Sachin Pavithran has his fingerprints on disability policy at literally every conceivable level — he’s worked internationally, with federal agencies in the U.S., with individual states, all the way down to individual people.
Based at Utah State University, Pavithran’s academic work involves a lot of interaction with technology. Careful to weave in learning experiences for his students, Pavithran looks at ways to make existing technology more accessible for people with disabilities and tries to teach tomorrow’s engineers how to design products with disabled individuals in mind.
In addition to directing the Utah Assistive Technology Program, Pavithran serves as chair of the U.S. Access Board and sits on Sen. Orrin Hatch’s disability policy advisory board.
Pavithran’s unique perspective stems from his own experience. Pavithran lost his sight as a child, and as an academic and policy advocate he relies on assistive technology to, for example, read text on a computer screen.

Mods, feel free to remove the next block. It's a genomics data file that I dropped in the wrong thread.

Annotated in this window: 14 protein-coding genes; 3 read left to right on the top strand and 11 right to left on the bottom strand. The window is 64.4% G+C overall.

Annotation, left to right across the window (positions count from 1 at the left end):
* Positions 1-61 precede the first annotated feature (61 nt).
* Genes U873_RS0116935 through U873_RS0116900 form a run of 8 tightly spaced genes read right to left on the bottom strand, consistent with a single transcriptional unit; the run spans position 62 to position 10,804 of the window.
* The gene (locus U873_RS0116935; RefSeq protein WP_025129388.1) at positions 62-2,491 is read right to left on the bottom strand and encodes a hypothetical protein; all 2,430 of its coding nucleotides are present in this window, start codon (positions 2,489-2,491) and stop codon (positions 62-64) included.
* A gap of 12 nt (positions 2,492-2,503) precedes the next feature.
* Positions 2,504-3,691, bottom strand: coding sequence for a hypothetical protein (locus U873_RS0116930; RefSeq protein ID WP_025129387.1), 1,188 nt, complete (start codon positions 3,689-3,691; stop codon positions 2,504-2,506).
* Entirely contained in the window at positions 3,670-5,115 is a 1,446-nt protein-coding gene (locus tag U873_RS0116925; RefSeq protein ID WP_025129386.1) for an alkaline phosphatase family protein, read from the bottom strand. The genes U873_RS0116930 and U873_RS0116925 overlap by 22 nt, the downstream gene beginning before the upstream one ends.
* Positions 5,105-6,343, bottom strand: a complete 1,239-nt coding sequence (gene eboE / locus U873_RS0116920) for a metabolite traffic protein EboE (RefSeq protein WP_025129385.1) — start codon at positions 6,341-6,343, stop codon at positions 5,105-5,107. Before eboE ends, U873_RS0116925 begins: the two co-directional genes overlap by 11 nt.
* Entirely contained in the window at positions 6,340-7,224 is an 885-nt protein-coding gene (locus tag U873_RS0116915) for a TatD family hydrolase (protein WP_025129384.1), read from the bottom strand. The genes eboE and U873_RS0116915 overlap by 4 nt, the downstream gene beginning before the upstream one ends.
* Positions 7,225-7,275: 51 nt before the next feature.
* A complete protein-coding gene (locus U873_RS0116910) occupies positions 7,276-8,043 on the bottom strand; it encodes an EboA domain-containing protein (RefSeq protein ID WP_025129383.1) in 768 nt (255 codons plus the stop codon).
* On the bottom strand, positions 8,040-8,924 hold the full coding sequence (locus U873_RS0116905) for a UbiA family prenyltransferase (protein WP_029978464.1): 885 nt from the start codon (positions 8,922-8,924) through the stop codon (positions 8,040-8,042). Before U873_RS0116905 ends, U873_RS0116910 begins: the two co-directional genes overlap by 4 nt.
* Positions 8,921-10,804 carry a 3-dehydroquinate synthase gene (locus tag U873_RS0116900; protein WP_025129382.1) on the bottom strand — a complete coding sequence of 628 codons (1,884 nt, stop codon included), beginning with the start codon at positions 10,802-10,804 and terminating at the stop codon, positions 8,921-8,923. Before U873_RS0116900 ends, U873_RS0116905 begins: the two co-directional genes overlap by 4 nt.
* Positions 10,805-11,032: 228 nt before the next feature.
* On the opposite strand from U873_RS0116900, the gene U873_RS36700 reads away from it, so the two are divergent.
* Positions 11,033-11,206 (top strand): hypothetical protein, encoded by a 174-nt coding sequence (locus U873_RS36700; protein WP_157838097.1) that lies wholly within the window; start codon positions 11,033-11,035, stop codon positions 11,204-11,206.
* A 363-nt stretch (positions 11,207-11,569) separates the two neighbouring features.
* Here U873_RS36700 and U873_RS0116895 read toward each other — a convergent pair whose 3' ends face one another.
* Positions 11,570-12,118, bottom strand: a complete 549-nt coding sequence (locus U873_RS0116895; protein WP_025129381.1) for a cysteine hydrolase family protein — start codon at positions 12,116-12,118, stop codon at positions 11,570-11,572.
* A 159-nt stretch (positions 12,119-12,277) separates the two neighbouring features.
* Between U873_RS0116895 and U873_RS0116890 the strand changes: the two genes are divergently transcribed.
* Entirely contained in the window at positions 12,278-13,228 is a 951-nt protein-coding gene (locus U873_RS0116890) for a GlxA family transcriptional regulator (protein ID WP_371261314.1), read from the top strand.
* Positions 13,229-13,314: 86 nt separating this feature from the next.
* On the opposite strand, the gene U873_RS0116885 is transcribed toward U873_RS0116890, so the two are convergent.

Since immigrating to the U.S. at the age of 17 — he was born in India and raised in the United Arab Emirates — Pavithran has spent more than 12 years touching many areas of disability policy. He’s worked with states, including Maryland, Utah and Missouri, on legislation to prevent child protective services from taking away children of people who are blind — the lack of sight can at times prompt case workers to declare that parents are unable to care for their kids — and helped government entities make their websites more accessible for people with disabilities.
Pavithran also sits on the research and development committee of the nonprofit National Federation of the Blind, where he helped put together a demonstration project designing a car that a blind person can drive.